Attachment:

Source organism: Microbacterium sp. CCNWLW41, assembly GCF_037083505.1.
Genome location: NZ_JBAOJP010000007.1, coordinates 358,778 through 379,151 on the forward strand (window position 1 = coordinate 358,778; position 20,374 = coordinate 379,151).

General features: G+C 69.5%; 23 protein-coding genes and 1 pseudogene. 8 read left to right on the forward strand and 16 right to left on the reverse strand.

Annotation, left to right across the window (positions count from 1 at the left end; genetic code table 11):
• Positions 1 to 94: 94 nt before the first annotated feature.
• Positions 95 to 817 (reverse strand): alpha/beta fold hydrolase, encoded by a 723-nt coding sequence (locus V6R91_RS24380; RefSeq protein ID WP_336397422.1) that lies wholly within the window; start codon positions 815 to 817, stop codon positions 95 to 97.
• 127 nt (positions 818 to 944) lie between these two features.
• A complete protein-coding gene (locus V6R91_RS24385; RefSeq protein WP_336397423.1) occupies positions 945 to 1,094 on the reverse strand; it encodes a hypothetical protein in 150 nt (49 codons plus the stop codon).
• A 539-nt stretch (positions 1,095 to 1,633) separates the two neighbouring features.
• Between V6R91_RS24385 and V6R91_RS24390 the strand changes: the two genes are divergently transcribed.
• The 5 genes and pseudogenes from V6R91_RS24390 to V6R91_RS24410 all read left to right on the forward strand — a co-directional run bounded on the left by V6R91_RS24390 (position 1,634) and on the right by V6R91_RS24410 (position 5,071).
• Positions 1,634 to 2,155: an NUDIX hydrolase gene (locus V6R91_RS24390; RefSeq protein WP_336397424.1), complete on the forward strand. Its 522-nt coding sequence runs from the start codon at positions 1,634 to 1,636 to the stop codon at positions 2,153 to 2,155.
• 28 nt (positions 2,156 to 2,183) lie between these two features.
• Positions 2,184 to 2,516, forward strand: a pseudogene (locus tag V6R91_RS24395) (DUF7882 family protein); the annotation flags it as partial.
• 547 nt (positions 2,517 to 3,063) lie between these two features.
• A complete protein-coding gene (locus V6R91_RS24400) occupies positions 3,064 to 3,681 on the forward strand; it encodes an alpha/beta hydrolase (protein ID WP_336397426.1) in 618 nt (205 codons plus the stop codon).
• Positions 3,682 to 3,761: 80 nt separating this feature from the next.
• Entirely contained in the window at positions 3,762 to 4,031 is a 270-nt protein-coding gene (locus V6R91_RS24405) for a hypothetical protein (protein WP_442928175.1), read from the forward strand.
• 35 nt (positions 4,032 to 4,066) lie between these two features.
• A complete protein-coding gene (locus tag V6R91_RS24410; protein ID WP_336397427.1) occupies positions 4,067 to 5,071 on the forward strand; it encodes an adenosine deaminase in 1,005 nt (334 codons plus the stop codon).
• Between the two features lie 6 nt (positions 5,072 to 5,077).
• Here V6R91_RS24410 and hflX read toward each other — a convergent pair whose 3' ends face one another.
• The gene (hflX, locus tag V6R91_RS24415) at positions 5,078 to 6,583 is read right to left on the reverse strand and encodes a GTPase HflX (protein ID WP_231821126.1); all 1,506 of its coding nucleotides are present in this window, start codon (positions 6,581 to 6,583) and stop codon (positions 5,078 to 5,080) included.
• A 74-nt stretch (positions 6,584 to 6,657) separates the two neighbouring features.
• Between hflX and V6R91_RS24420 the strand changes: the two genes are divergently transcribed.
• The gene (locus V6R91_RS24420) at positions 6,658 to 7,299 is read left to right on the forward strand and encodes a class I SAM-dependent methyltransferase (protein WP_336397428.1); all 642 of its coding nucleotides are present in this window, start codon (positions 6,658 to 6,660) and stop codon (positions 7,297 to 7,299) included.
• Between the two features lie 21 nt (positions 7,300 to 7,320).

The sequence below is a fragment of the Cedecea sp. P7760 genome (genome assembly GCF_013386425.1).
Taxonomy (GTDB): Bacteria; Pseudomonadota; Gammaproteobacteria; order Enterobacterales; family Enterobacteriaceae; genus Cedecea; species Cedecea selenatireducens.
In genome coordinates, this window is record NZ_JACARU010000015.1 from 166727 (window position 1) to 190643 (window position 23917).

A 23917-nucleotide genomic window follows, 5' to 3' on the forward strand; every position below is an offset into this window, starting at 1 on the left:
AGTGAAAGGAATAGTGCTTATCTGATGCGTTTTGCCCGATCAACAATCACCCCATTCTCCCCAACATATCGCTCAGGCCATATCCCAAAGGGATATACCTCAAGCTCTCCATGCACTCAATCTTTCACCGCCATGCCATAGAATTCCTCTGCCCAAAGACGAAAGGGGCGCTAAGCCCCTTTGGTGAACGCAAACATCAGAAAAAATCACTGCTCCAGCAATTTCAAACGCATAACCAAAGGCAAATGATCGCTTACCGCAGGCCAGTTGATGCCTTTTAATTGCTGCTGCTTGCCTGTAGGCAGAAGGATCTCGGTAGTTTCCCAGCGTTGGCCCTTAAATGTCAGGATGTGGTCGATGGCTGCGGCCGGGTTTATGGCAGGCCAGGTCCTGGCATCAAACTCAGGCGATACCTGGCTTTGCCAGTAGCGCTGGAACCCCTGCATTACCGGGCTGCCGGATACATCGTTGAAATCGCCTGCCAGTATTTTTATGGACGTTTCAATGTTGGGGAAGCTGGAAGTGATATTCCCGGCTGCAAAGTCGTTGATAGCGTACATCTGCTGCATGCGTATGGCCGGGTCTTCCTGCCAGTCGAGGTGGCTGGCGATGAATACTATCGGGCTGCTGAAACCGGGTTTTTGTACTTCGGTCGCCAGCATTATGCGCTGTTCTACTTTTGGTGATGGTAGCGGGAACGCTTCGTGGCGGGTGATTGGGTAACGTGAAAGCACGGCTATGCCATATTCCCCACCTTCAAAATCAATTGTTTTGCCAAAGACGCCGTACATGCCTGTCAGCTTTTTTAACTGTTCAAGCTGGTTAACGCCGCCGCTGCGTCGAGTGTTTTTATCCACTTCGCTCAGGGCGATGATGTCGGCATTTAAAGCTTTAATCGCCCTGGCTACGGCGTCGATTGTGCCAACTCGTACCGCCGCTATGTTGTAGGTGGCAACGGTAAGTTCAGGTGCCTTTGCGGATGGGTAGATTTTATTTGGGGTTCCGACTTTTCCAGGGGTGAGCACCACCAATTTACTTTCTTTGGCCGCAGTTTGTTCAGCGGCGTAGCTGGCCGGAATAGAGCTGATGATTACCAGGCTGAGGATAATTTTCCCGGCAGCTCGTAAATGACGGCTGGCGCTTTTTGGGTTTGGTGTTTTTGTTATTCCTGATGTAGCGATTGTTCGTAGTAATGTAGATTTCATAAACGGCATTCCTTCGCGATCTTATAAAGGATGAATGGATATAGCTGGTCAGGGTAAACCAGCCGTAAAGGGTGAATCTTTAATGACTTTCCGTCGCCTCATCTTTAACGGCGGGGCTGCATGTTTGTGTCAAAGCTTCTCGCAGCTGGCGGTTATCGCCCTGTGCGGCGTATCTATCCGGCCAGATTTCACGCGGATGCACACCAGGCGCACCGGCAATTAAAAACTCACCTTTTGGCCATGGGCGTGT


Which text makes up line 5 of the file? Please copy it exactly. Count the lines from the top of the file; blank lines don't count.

• Positions 1 to 94: 94 nt before the first annotated feature.